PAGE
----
When he’s not writing, he splits his time between the UK and Asia, taking pleasure in playing with his daughter, researching his family history, practicing downhill ironing, single-handedly solving the problem of the French wine lake and wishing he were George Clooney.

 You can find more information on M.J. Lee and his novels on Goodreads, Amazon, Facebook, and Twitter.

Book Blast Schedule

Monday, July 11
Just One More Chapter
The Book Junkie Reads
Tuesday, July 12
A Book Geek
Nerd in New York
The Never-Ending Book
Wednesday, July 13
The Silver Dagger Scriptorium
Thursday, July 14
Oh, for the Hook of a Book!
Friday, July 15
A Literary Vacation
To Read, Or Not to Read
Saturday, July 16
100 Pages a Day
Sunday, July 17
Passages to the Past
Beth's Book Nook Blog

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Monday, July 11, 2016

The Lord of Ireland Blog Tour and Review

02_The Lord of Ireland

The Lord of Ireland (The Fifth Knight, #3) by E.M. Powell

Publication Date: April 5, 2016 
Publisher:Thomas & Mercer
Kindle, Paperback, Audiobook; 370 Pages
Series: The Fifth Knight 
Genre: Historical Thriller
Source: Publisher via HFVBT for an honest review

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England, 1185. John is a prince without prospect of a crown. As the youngest son of Henry II, he has long borne the hated nickname ‘Lackland’. When warring tribes and an ambitious Anglo-Norman lord threaten Henry’s reign in Ireland, John believes his time has finally come. Henry is dispatching him there with a mighty force to impose order.

Yet it is a thwarted young man who arrives on the troubled isle. John has not been granted its kingship—he is merely the Lord of Ireland, destined never to escape his father’s shadow. Unknown to John, Henry has also sent his right-hand man, Sir Benedict Palmer, to root out the traitors he fears are working to steal the land from him.

But Palmer is horrified when John disregards Henry’s orders and embarks on a campaign of bloodshed that could destroy the kingdom. Now Palmer has to battle the increasingly powerful Lord of Ireland. Power, in John’s hands, is a murderous force—and he is only just beginning to wield it.

Praise for The Fifth Knight Series

"With her fast-paced mysteries set in the tumultuous reign of Henry II, E.M. Powell takes readers on enthralling, and unforgettable, journeys." -Nancy Bilyeau, author of The Crown

“Both Fifth Novels are terrific. Benedict and Theodosia are not merely attractive characters: they are intensely real people.” -Historical Novels Review

 “From the get-go you know you are in an adventure when you enter the world of E.M. Powell's 12th century. Peril pins you down like a knight's lance to the chest”-Edward Ruadh Butler, author of Swordland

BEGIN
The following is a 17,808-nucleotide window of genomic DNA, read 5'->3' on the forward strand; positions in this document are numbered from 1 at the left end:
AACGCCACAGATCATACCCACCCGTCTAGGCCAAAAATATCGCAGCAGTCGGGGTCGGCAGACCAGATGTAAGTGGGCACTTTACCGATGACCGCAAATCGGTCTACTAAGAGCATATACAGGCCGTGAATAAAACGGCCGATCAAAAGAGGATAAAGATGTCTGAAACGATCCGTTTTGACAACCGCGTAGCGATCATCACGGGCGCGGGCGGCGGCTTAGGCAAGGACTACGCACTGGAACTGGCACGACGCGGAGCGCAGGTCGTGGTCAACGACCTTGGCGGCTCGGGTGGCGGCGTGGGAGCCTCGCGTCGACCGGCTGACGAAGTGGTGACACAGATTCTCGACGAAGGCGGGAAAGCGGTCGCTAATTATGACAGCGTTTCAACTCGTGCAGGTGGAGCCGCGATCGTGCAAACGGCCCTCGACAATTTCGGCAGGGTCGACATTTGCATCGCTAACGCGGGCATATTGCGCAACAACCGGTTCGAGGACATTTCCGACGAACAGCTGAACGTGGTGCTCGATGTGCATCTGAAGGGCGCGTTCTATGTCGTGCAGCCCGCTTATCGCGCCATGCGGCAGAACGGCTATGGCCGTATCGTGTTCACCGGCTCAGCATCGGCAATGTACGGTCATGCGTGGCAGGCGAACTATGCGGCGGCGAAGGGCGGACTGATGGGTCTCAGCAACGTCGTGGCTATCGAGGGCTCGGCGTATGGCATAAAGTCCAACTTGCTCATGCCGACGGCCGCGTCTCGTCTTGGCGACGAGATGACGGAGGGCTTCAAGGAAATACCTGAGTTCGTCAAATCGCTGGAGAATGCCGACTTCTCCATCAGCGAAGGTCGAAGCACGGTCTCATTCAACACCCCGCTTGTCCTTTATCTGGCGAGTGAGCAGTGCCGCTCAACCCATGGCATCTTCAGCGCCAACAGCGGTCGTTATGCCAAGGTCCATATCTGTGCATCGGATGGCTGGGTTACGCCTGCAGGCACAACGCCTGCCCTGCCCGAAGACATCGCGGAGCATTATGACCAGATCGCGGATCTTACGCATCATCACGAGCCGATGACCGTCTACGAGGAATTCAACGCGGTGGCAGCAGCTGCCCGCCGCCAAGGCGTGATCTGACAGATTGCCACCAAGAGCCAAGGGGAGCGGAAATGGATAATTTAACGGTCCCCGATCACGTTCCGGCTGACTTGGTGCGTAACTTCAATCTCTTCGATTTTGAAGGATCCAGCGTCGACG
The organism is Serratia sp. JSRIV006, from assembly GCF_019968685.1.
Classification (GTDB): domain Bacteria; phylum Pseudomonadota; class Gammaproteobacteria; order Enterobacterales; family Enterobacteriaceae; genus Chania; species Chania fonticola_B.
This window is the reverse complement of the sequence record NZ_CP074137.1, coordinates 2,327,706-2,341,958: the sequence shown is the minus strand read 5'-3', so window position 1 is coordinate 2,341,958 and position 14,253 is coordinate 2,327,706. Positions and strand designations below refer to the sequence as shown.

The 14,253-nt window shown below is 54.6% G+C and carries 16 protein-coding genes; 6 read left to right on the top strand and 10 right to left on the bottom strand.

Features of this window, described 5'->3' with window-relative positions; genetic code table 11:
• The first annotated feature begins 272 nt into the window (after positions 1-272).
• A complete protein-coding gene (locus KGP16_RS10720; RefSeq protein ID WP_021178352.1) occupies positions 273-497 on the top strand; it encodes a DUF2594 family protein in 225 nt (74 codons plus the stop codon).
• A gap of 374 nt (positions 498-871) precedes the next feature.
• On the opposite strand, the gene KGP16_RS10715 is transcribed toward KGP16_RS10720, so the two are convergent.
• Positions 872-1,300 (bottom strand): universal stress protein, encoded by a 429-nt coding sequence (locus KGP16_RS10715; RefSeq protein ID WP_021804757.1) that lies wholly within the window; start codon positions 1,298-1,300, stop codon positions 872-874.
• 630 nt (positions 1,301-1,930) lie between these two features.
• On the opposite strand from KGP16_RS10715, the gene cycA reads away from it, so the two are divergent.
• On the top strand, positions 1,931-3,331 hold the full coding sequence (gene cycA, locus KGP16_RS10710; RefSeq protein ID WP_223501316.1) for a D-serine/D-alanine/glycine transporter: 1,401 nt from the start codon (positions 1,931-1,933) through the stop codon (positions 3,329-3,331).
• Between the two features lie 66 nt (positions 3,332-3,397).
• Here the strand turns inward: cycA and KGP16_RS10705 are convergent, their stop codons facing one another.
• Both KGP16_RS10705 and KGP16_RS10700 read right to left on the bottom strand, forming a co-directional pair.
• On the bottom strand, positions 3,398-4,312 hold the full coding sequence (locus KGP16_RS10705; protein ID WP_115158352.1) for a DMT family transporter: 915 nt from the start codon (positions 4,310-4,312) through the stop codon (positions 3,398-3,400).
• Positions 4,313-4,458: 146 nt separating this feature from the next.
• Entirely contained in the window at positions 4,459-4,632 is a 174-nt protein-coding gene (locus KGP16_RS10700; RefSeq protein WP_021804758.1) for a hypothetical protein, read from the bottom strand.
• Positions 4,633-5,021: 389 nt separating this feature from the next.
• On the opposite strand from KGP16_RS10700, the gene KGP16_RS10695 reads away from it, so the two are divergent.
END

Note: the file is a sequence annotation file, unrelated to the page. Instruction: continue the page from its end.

My Take:

E.M. Powell has done it again - The Lord of Ireland is the third book in the Fifth Knight series and it is as fast-paced and compelling as the previous books. In this third book, Benedict has been sent to Ireland with Henry's son, John - often called "Lackland" since he isn't expected to ever sit on the throne. Howeveer, John is very ambitious and determined to make his reputation - unfortunately, he is an unscrupulous and often cruel young man. 

John is unaware that his father has sent Benedict, so Benedict must remain basically undercover while protecting John - mostly from the results of the young prince's own actions. Benedict's wife - and secret daughter of King Henry, Theodosia, is supposed to remain safe and secure, but she takes matters into her own hands when she receives what she perceives as a sign from God. 

Once Benedict and Theodosia are reunited in Ireland, things get really interesting. Theodosia must also be undercover since she is masquerading as a sister - a role she knows well. But it does make it difficult to communicate with Benedict. As usual, Theodosia is enterprising and uses her role to obtain useful information and help her husband in his extremely difficult job of protecting John and keeping Henry's plans on track. 

I enjoy how well Powell intertwines historical events and people into her novels. There are numerous historial people who wind there way through the narrative and at times I forget and the two main characters are fiction. Our couple, Benedict and Theodosia, are as delightful as ever - their relationship has a great dynamic and they make a great team.

As with the other Fifth Knight books, I found The Lord of Ireland to be a fast-paced, entertaining and informative read. I feel confident that it - and all the Fifth Knight novels - will appeal to many readers, especially those who like historical ficiton and action-packed thrillers.